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Alessandro MELANI (1639-1703)
Litanie per la beata Vergine [10:52]
Ave Regina coelorum [4:57]
Clamemus ante Deum [5:15]
O voces formidandae [4:27]
De necessitatibus [6:40]
Laudate pueri [5:31]
Vivere sine te [7:31]
Salve Regina [4:19]
Ad arma, cor meum [7:32]
Magnificat [9:56]
Concerto Italiani (Alena Dantcheva, Monica Piccinini, Anna Simboli (soprano), Gabriella Martellacci (contralto), Andrea Arrivabene (alto), Luca Dordolo, Raffaele Giordani (tenor), Matteo Bellotto, Sergio Foresti (bass), Craig Marchitelli, Michael Leopold (theorbo))/Rinaldo Alessandrini
rec. October 2006, Rome, Italy. DDD
NAÏVE OP 30431 [67:07]

Experience Classicsonline

Once in a while one finds a disc with music which is really astonishing. This recording of sacred music by Alessandro Melani is one such. Not that I haven't heard his music before. In 2008 the German label CPO released a disc with his serenata L'Europa and some sacred works, performed by the Rheinische Kantorei and Das Kleine Konzert, directed by Hermann Max. That made a strong impression on me, and it convinced me that Melani is a great composer. The present disc with Concerto Italiano confirms this.
But who exactly was Alessandro Melani? He was born in Pistoia as one of seven sons of the bellringer Domenico di Sante Melani. Most of his brothers were musicians, and it seems a number of them were castrati. It is assumed Alessandro was a castrato as well. The most famous singer of the family was Atto, who was also active as a spy. Alessandro started his career as a soprano in Pistoia cathedral, then became maestro di cappella in Orvieto and Ferrara respectively. After his return to Pistoia he was appointed to the same position at the cathedral there, but only four months after his appointment he moved to Rome where he became maestro di cappella of S Maria Maggiore, and about five years later at S Luigi dei Francesi. He remained in Rome until his death.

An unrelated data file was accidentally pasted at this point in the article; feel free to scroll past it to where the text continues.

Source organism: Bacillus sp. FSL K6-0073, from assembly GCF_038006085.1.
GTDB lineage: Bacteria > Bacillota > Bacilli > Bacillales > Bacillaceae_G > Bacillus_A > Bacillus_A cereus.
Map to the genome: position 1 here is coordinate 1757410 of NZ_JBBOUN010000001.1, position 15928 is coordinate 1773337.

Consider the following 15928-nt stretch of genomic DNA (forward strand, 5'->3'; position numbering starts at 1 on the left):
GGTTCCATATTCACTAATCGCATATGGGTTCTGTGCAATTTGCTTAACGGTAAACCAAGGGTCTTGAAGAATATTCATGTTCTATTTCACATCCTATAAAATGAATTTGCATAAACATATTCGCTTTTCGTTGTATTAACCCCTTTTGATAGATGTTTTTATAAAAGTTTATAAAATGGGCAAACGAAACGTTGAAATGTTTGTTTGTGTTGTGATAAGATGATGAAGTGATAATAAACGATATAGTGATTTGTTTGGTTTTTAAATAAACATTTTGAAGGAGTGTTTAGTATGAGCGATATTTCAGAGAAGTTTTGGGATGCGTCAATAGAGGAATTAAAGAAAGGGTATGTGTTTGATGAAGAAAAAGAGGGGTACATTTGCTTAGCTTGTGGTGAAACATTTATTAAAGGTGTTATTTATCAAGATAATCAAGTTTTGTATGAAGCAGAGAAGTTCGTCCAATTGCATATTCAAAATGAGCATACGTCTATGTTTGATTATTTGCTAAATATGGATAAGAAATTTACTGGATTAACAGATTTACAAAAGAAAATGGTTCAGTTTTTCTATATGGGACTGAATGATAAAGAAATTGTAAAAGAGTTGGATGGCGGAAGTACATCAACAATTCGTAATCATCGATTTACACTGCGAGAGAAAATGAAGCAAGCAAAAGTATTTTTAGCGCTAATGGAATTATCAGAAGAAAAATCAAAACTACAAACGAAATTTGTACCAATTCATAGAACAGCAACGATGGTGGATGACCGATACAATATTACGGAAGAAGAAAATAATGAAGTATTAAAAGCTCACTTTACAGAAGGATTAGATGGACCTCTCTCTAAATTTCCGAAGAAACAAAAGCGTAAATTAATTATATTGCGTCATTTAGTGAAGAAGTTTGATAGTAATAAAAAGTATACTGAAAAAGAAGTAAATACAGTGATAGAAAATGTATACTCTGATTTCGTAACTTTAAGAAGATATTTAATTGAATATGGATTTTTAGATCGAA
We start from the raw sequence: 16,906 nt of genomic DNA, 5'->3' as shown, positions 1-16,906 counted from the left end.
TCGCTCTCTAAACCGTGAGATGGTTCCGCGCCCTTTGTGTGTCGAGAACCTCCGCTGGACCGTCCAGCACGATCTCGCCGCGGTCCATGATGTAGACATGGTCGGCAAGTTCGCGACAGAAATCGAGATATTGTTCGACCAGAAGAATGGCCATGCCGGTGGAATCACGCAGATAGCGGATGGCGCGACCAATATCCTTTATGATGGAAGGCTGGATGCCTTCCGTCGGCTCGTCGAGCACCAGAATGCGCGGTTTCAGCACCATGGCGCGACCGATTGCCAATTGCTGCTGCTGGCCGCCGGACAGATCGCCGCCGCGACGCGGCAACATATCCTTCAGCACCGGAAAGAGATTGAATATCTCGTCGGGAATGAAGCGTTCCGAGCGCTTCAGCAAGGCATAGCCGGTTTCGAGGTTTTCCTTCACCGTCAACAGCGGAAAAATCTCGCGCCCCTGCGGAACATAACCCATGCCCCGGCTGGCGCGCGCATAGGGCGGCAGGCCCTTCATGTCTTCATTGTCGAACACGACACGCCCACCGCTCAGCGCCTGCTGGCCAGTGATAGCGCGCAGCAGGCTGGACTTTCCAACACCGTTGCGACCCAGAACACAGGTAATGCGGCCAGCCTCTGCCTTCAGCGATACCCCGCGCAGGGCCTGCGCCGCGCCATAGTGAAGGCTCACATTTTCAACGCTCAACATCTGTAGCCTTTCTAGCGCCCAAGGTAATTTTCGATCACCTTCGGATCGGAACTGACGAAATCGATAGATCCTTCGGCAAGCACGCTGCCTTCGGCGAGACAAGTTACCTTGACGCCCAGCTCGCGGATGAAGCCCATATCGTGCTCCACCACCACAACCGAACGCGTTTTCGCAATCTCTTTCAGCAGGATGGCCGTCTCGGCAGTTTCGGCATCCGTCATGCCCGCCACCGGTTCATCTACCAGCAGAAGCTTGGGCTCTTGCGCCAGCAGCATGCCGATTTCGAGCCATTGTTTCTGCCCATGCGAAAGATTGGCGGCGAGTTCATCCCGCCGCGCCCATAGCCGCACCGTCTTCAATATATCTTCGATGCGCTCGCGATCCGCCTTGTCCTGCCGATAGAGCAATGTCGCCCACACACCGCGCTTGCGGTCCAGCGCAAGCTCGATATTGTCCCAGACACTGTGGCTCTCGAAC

The music which has been chosen for this recording is from several collections which were printed during Melani's lifetime as well as from various manuscripts. Some pieces, for instance the Litanie per la beata vergine which opens the programme, were composed for performance in the Salve, the private chapel of the Borghese family within the basilica S Maria Maggiore. The scoring reflects the composition of the ensemble Melani had at his disposal after he was placed in charge of this chapel. When he moved to S Luigi dei Francesi he retained this position.
Melani's career shows that he was held in high esteem. It is therefore rather surprising that his music didn't meet universal approval. The American musicologist Robert Lamar Weaver noted several examples of strong criticism. One such was that Melani's compositions were "fanfares for the devil". Maybe it is Melani's unusual harmonic language which drew this criticism.